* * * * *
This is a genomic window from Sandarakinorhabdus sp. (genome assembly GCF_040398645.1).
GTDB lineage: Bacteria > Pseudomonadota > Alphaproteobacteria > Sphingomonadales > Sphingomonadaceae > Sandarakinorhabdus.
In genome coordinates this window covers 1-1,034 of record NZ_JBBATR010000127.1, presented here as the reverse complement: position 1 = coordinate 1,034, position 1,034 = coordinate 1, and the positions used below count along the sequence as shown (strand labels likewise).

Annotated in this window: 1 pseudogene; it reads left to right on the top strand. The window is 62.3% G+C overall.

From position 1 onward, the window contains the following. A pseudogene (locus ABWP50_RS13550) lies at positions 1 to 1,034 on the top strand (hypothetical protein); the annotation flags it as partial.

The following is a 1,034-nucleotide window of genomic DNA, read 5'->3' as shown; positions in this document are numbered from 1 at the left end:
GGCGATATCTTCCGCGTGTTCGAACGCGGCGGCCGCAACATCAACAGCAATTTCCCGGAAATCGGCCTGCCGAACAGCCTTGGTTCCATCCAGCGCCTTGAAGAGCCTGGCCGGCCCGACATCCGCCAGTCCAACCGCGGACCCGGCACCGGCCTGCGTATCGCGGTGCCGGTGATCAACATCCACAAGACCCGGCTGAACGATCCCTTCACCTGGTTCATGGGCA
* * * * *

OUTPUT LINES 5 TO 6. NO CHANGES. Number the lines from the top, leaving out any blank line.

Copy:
From position 1 onward, the window contains the following. A pseudogene (locus ABWP50_RS13550) lies at positions 1 to 1,034 on the top strand (hypothetical protein); the annotation flags it as partial.

The following is a 1,034-nucleotide window of genomic DNA, read 5'->3' as shown; positions in this document are numbered from 1 at the left end: